Haiti’s academic community well knows that to improve its critical agricultural sector Haiti needs to upgrade its institutions of higher education and to train more agricultural professionals in modern research and teaching techniques.
But bringing about meaningful changes in higher education – in Haiti or in any country for that matter – requires administrative leadership committed to implement new policies and the willingness of faculty to use new knowledge and skills to improve teaching.
Filling this need is why leaders at seven agricultural colleges across Haiti partnered with the Feed the Future Haiti Appui à la Reserche et au Développement Agricole (AREA) project on an innovative higher education program to better prepare the next generation of university students who can improve Haiti’s agricultural sector.
Faculty Development Academy
One component of the initiative – called the Faculty Development Academy – introduced instructors at Haiti’s agricultural colleges to state-of-the-art practices proven to improve teaching and student learning. Using a “train-the-trainers” model, more than 200 instructors participated in an intensive academy, where they learned everything from the latest pedagogical thinking to collecting and analyzing research data.
“It’s really, really needed, and the professors are very excited,” Arsène Similien said of the higher education improvement program. Similien, a professor and dean of the College of Agriculture and Environmental Sciences at the American University of the Caribbean (AUC), said the program sparked changes in the way he and many of his fellow professors prepare for classes, write syllabi, instruct students and grade their work.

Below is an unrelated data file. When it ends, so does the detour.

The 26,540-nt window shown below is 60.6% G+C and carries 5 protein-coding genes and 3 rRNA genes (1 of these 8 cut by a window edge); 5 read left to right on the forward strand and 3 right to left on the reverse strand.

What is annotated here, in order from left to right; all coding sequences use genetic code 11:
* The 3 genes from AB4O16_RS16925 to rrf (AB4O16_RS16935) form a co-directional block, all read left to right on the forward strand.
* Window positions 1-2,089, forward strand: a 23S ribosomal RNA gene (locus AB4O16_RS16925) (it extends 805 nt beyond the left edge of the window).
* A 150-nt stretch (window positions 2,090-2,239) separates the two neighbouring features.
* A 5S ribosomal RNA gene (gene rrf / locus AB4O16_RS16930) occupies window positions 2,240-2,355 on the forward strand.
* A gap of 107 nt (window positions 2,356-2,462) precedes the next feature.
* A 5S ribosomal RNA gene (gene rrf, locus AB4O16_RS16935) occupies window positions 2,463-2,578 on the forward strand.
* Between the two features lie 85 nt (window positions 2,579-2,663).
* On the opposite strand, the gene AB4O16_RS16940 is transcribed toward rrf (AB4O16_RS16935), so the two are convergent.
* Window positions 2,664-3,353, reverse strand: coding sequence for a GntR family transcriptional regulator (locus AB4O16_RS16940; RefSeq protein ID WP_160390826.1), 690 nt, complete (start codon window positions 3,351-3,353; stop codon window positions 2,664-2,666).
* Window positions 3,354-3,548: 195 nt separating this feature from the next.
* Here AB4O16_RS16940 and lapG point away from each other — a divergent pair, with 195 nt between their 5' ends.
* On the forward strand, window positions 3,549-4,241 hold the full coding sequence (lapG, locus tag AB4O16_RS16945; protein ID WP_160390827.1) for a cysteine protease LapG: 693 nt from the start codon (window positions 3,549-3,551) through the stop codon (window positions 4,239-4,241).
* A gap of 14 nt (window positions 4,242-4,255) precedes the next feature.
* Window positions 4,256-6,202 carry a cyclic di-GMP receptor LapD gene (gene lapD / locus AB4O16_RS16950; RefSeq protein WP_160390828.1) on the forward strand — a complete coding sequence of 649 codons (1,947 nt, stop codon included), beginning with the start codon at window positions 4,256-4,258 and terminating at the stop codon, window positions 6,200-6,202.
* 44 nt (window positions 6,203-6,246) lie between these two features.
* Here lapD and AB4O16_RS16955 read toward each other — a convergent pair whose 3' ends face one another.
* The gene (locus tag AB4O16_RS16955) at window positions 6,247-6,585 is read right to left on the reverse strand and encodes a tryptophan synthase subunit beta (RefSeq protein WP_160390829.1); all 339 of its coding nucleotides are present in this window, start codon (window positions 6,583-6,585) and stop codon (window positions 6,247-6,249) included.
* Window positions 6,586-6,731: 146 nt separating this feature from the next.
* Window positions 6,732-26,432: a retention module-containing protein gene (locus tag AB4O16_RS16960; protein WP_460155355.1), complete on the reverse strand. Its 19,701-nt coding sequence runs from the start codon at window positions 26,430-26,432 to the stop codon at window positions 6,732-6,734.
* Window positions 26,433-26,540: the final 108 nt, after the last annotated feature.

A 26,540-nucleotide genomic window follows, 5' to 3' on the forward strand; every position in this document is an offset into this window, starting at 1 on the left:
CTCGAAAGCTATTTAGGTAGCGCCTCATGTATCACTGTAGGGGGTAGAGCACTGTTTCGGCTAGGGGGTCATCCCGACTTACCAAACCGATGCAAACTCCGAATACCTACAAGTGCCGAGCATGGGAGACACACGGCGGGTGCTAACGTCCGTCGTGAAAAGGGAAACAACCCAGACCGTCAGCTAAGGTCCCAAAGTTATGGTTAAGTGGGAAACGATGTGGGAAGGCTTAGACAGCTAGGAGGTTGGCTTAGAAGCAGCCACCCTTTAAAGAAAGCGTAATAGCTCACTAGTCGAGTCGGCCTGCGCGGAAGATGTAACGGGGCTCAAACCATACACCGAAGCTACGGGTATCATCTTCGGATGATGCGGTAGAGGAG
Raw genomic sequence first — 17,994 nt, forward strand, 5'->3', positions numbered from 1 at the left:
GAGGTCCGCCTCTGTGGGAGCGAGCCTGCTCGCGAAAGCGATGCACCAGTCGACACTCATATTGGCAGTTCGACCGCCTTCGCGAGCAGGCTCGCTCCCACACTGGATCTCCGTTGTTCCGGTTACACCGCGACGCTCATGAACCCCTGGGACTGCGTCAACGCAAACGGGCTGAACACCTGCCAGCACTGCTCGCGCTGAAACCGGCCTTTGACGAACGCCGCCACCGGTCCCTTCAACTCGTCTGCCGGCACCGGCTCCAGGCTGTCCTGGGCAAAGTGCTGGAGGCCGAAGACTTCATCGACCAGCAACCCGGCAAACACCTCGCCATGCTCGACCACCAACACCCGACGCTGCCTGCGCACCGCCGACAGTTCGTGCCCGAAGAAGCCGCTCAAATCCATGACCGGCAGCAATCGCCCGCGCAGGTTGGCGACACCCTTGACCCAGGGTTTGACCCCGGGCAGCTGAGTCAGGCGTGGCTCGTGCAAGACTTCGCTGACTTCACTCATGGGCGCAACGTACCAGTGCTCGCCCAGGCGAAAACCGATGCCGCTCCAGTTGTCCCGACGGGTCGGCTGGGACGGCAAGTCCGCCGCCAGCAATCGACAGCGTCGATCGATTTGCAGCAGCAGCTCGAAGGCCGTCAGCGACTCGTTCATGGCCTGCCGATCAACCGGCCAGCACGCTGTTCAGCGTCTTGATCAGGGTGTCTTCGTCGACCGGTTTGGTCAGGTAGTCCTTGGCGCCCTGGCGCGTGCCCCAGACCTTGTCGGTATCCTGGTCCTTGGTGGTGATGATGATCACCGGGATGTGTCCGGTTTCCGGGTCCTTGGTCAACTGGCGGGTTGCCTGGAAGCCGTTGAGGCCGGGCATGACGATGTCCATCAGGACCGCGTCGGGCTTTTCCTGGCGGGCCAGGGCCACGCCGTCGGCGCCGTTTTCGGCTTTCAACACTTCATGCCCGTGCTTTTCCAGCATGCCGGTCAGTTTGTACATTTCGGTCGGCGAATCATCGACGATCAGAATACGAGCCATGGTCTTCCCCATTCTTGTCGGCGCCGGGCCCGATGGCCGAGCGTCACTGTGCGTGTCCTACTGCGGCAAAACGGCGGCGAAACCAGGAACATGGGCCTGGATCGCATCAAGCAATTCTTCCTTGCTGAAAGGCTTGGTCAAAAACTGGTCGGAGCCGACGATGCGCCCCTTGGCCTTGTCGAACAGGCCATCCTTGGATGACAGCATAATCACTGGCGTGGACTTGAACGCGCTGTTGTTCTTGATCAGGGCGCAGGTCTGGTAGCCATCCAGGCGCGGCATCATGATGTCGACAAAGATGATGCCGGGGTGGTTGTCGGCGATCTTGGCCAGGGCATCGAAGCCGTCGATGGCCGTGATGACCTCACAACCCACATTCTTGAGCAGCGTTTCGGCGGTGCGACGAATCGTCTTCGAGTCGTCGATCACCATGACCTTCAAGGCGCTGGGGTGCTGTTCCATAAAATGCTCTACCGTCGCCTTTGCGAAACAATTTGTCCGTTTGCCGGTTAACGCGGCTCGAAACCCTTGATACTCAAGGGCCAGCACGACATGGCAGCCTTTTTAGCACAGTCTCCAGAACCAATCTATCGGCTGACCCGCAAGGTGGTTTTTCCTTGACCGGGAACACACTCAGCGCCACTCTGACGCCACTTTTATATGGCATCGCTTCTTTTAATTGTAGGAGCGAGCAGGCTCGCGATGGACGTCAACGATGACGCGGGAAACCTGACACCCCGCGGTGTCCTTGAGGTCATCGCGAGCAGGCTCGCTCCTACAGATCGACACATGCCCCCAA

Emerson Louis, a professor at Université d’Etat d’Haïti campus at Limonade, said the academy gave him the support he needed to strengthen his natural resources and project management courses and to improve his teaching methods, such as making his classes more interactive. “I love teaching and I like to improve my capacity to teach. That’s why I participated in the Faculty Development Academy,” Louis said.
Louis and Similien are among a handful of leaders selected to serve as “master trainers” to train their colleagues. First, for more than a year, they participated in a series of workshops, in Haiti and in the United States, where they observed classrooms at the University of Florida’s Institute of Food and Agricultural Sciences (UF/IFAS) and studied ways to incorporate more effective teaching methods. Then, they held sessions with professors at their universities to teach them what they learned.
Explaining the importance of the program, Absalon Pierre, Ph.D., AREA’s human and institutional capacity development specialist, said professors are hired for their technical knowledge not necessarily how well they teach. Yet teaching is a science, with its own techniques that professors need to master.